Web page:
What's Wrong With Money in Science?
Dr. Harvey Alter, a scientist at the National Institutes of Health, was co-winner of the 2000 Lasker Award, the U.S. equivalent of the Nobel Prize, for his role in discovering the virus that causes hepatitis C and improving the safety of the U.S. blood supply. Just a few years later, however, Alter made news of a different sort, being castigated in the press for lawfully accepting $34,000 in consulting fees from several private companies between 2001 and 2003 -- just one more casualty of the witch hunt against supposed conflicts of interest in scientific and medical research.
There is little hard evidence showing that financial ties between university or government researchers and drug companies create health hazards for consumers. Nevertheless, these links are now widely portrayed as dangerous, corrupting the pursuit of scientific truth and threatening the public. Institutions such as NIH and the Food and Drug Administration have expended considerable effort in the past few years to root out such ties. NIH Director Elias A. Zerhouni referred to such alleged conflicts as a "systemic problem" last year and NIH has since imposed restrictions on employees receiving fees and stock options from the private sector.
Over the past two decades, private biotechnology firms and other drug companies have increasingly played a major role in cutting-edge medical research. These companies have built relationships with many of the best and brightest academic scientists, helping to bring about huge advances in medical treatment, including powerful new hormones and anti-cancer drugs as well as new devices that repair heart damage. But they have also drawn scrutiny from those who believe that, with so much money at stake, corruption must surely be present. Instead of assuming that scientists would want, above all, to protect their reputations and their research, critics have assumed the worst -- and have underestimated the positive impact of relationships between university researchers and companies.
This issue surfaced recently, and ominously, when the consumer watchdog group Public Citizen investigated the biases and financial conflicts among experts serving on the FDA's drug advisory committees. The FDA uses these committees -- staffed by university researchers and other top experts in a field -- to evaluate new drugs and make recommendations about their approval. More often than not, the FDA follows those recommendations.
Public Citizen reviewed 221 committee meetings from 2001 to 2004. The study found that although about a third of advisory committee members had ties to drug companies (FDA requires disclosure of such connections), those links had no significant impact on whether particular drugs received approval. In other words, there was no smoking gun.
Even so, the advocacy group concluded that the process is too conflict-ridden to be good for the U.S. consumer. Aiding its cause was the venue in which the study was published: the venerable Journal of the American Medical Association, one of the country's preeminent medical research journals.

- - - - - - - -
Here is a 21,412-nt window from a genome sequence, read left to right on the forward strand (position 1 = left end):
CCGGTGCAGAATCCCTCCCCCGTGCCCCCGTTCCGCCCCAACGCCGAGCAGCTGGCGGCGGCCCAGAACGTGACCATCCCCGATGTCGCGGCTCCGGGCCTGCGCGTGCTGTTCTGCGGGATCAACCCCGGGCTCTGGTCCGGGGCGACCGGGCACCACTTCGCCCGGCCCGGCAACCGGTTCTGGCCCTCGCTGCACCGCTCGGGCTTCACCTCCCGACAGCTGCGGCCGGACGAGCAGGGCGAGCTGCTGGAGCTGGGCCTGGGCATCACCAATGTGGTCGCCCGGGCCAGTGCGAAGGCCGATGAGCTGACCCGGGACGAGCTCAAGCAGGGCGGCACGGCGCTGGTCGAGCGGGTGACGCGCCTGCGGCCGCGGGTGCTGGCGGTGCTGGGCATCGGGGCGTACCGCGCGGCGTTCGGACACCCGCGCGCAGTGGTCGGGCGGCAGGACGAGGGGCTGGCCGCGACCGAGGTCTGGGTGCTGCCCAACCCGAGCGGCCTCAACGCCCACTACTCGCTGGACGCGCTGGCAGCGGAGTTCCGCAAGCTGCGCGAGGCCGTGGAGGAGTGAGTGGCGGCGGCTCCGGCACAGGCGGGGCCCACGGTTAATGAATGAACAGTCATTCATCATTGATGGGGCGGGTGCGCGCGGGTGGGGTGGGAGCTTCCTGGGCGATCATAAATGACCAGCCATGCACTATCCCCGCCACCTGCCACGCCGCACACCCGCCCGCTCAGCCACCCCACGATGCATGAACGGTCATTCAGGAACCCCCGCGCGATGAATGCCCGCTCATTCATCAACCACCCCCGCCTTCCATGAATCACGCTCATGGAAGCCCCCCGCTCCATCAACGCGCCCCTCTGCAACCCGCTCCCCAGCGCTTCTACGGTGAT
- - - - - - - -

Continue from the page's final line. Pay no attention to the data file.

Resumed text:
Normally, before publishing an article by academic researchers, JAMA requires that the authors disclose any support from industry, which helps keep the system honest. But it then bans even leading experts in their fields from writing editorial commentaries if they have ties to companies that are in any way related to the subject of their article. Further, the editors demand that independent statisticians analyze any paper that has corporate sponsorship, reflecting their bias that any research involving companies is uniquely untrustworthy.
Unfortunately, JAMA's editors applied none of this tough-mindedness to Public Citizen's report. Most egregiously, JAMA did not challenge the authors when they took small, insignificant differences in voting behavior (FDA advisers who consulted with industry were 10 percent more likely to vote for drug approval), and even speculated about what the data would show if a larger study were performed. Had this been an industry-sponsored study, JAMA almost certainly would have expunged such overreaching -- or rejected the article outright.
Like other prestigious medical journals, JAMA has become fixated in recent years on commercial conflicts of interest. In the end, however, JAMA seemed willing to apply a looser standard for a consumer activist group that reflects its ideological viewpoint -- corporate sponsorship corrupts research -- than it does for top scientists and doctors who receive industry funding.
In fact, the spin was so successful that few newspaper stories about the study emphasized the key finding: An FDA adviser's financial connections to the drug companies had no statistically significant effect on the approval of new drugs.
Medical care available to Americans is immensely better today than when we began our careers in medicine, in large measure because physicians have far superior technology at their disposal. And while much of the knowledge underlying these developments originated in universities, it was biotechnology firms and other companies that transformed this knowledge into the new drugs and devices that have proved so useful to the public. Little of this technology -- be it vaccines for hepatitis, heart valves, or new anti-inflammatory drugs for rheumatoid arthritis -- was developed by scholars and researchers without supposed conflicts of interest. And none of it came from advocacy organizations such as Public Citizen or their boosters at JAMA.
Thomas Stossel, a professor at Harvard Medical School, conducts basic research supported by NIH and serves as a consultant to biotechnology and pharmaceutical companies. David Shaywitz is an endocrinologist at Massachusetts General Hospital.